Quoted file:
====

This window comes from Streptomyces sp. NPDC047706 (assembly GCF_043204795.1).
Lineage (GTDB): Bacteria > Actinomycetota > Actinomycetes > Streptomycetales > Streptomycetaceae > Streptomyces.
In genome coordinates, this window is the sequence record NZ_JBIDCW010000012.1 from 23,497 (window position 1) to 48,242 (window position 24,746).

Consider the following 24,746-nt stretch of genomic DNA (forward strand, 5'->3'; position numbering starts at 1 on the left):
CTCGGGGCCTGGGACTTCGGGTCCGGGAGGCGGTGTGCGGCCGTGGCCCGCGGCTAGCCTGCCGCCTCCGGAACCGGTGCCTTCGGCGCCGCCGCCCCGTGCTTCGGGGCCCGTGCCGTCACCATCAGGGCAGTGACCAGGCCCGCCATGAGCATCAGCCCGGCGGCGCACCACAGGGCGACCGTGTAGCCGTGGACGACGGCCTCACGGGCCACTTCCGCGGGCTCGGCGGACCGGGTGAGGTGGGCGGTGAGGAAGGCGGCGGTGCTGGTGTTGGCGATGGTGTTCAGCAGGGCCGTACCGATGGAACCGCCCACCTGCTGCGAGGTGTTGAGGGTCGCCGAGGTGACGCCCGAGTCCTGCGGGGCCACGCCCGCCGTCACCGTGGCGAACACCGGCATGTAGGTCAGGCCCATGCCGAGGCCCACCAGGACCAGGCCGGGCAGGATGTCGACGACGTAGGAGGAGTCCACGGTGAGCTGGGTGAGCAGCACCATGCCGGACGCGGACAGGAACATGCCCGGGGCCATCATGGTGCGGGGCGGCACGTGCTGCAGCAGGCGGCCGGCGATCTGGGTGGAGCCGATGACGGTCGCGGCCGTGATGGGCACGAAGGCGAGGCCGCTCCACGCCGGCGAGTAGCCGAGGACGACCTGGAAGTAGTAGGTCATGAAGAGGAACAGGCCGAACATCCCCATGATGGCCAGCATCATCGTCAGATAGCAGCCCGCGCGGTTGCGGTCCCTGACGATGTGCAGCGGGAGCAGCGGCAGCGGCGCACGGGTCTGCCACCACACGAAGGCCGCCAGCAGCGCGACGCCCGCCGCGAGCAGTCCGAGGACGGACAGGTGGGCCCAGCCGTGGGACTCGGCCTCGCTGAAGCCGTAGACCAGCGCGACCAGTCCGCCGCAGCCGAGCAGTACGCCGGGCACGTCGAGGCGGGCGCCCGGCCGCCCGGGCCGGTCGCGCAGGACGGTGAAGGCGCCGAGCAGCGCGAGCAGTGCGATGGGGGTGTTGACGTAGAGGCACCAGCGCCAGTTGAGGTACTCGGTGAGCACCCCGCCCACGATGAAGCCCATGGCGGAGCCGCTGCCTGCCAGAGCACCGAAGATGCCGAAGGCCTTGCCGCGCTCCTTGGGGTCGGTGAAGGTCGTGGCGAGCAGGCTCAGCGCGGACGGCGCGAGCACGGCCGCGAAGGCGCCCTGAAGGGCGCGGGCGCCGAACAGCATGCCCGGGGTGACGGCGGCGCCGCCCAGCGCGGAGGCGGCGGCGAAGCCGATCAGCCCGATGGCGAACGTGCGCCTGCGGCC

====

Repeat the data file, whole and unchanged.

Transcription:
This window comes from Streptomyces sp. NPDC047706 (assembly GCF_043204795.1).
Lineage (GTDB): Bacteria > Actinomycetota > Actinomycetes > Streptomycetales > Streptomycetaceae > Streptomyces.
In genome coordinates, this window is the sequence record NZ_JBIDCW010000012.1 from 23,497 (window position 1) to 48,242 (window position 24,746).

Consider the following 24,746-nt stretch of genomic DNA (forward strand, 5'->3'; position numbering starts at 1 on the left):
CTCGGGGCCTGGGACTTCGGGTCCGGGAGGCGGTGTGCGGCCGTGGCCCGCGGCTAGCCTGCCGCCTCCGGAACCGGTGCCTTCGGCGCCGCCGCCCCGTGCTTCGGGGCCCGTGCCGTCACCATCAGGGCAGTGACCAGGCCCGCCATGAGCATCAGCCCGGCGGCGCACCACAGGGCGACCGTGTAGCCGTGGACGACGGCCTCACGGGCCACTTCCGCGGGCTCGGCGGACCGGGTGAGGTGGGCGGTGAGGAAGGCGGCGGTGCTGGTGTTGGCGATGGTGTTCAGCAGGGCCGTACCGATGGAACCGCCCACCTGCTGCGAGGTGTTGAGGGTCGCCGAGGTGACGCCCGAGTCCTGCGGGGCCACGCCCGCCGTCACCGTGGCGAACACCGGCATGTAGGTCAGGCCCATGCCGAGGCCCACCAGGACCAGGCCGGGCAGGATGTCGACGACGTAGGAGGAGTCCACGGTGAGCTGGGTGAGCAGCACCATGCCGGACGCGGACAGGAACATGCCCGGGGCCATCATGGTGCGGGGCGGCACGTGCTGCAGCAGGCGGCCGGCGATCTGGGTGGAGCCGATGACGGTCGCGGCCGTGATGGGCACGAAGGCGAGGCCGCTCCACGCCGGCGAGTAGCCGAGGACGACCTGGAAGTAGTAGGTCATGAAGAGGAACAGGCCGAACATCCCCATGATGGCCAGCATCATCGTCAGATAGCAGCCCGCGCGGTTGCGGTCCCTGACGATGTGCAGCGGGAGCAGCGGCAGCGGCGCACGGGTCTGCCACCACACGAAGGCCGCCAGCAGCGCGACGCCCGCCGCGAGCAGTCCGAGGACGGACAGGTGGGCCCAGCCGTGGGACTCGGCCTCGCTGAAGCCGTAGACCAGCGCGACCAGTCCGCCGCAGCCGAGCAGTACGCCGGGCACGTCGAGGCGGGCGCCCGGCCGCCCGGGCCGGTCGCGCAGGACGGTGAAGGCGCCGAGCAGCGCGAGCAGTGCGATGGGGGTGTTGACGTAGAGGCACCAGCGCCAGTTGAGGTACTCGGTGAGCACCCCGCCCACGATGAAGCCCATGGCGGAGCCGCTGCCTGCCAGAGCACCGAAGATGCCGAAGGCCTTGCCGCGCTCCTTGGGGTCGGTGAAGGTCGTGGCGAGCAGGCTCAGCGCGGACGGCGCGAGCACGGCCGCGAAGGCGCCCTGAAGGGCGCGGGCGCCGAACAGCATGCCCGGGGTGACGGCGGCGCCGCCCAGCGCGGAGGCGGCGGCGAAGCCGATCAGCCCGATGGCGAACGTGCGCCTGCGGCC